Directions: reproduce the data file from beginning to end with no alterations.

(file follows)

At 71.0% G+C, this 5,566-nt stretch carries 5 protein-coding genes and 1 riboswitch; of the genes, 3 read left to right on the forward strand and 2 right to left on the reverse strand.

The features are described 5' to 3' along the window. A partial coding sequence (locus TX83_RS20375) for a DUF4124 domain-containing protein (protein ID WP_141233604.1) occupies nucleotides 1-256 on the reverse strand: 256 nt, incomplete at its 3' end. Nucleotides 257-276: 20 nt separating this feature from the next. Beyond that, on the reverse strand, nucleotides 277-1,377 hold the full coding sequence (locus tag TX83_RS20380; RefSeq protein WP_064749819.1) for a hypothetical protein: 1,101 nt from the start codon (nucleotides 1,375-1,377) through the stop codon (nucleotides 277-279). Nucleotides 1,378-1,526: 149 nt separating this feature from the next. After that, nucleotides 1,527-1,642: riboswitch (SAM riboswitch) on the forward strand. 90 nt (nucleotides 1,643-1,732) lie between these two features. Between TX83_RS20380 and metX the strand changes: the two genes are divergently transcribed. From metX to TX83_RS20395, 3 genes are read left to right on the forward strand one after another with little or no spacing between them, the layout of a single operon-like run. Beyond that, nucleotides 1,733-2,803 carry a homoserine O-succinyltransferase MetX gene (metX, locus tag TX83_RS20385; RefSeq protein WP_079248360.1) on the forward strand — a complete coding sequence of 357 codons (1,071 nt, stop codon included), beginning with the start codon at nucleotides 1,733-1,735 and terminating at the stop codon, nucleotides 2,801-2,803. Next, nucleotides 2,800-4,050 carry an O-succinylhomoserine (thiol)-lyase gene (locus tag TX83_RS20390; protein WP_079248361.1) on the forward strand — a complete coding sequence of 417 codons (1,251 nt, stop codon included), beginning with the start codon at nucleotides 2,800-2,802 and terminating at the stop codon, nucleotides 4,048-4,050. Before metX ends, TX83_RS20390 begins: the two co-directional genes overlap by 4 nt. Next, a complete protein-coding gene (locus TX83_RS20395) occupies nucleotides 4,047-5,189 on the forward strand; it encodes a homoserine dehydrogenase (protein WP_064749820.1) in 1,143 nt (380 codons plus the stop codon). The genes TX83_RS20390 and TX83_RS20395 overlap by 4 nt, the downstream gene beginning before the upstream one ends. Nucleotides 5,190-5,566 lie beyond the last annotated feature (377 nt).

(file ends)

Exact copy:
At 71.0% G+C, this 5,566-nt stretch carries 5 protein-coding genes and 1 riboswitch; of the genes, 3 read left to right on the forward strand and 2 right to left on the reverse strand.

The features are described 5' to 3' along the window. A partial coding sequence (locus TX83_RS20375) for a DUF4124 domain-containing protein (protein ID WP_141233604.1) occupies nucleotides 1-256 on the reverse strand: 256 nt, incomplete at its 3' end. Nucleotides 257-276: 20 nt separating this feature from the next. Beyond that, on the reverse strand, nucleotides 277-1,377 hold the full coding sequence (locus tag TX83_RS20380; RefSeq protein WP_064749819.1) for a hypothetical protein: 1,101 nt from the start codon (nucleotides 1,375-1,377) through the stop codon (nucleotides 277-279). Nucleotides 1,378-1,526: 149 nt separating this feature from the next. After that, nucleotides 1,527-1,642: riboswitch (SAM riboswitch) on the forward strand. 90 nt (nucleotides 1,643-1,732) lie between these two features. Between TX83_RS20380 and metX the strand changes: the two genes are divergently transcribed. From metX to TX83_RS20395, 3 genes are read left to right on the forward strand one after another with little or no spacing between them, the layout of a single operon-like run. Beyond that, nucleotides 1,733-2,803 carry a homoserine O-succinyltransferase MetX gene (metX, locus tag TX83_RS20385; RefSeq protein WP_079248360.1) on the forward strand — a complete coding sequence of 357 codons (1,071 nt, stop codon included), beginning with the start codon at nucleotides 1,733-1,735 and terminating at the stop codon, nucleotides 2,801-2,803. Next, nucleotides 2,800-4,050 carry an O-succinylhomoserine (thiol)-lyase gene (locus tag TX83_RS20390; protein WP_079248361.1) on the forward strand — a complete coding sequence of 417 codons (1,251 nt, stop codon included), beginning with the start codon at nucleotides 2,800-2,802 and terminating at the stop codon, nucleotides 4,048-4,050. Before metX ends, TX83_RS20390 begins: the two co-directional genes overlap by 4 nt. Next, a complete protein-coding gene (locus TX83_RS20395) occupies nucleotides 4,047-5,189 on the forward strand; it encodes a homoserine dehydrogenase (protein WP_064749820.1) in 1,143 nt (380 codons plus the stop codon). The genes TX83_RS20390 and TX83_RS20395 overlap by 4 nt, the downstream gene beginning before the upstream one ends. Nucleotides 5,190-5,566 lie beyond the last annotated feature (377 nt).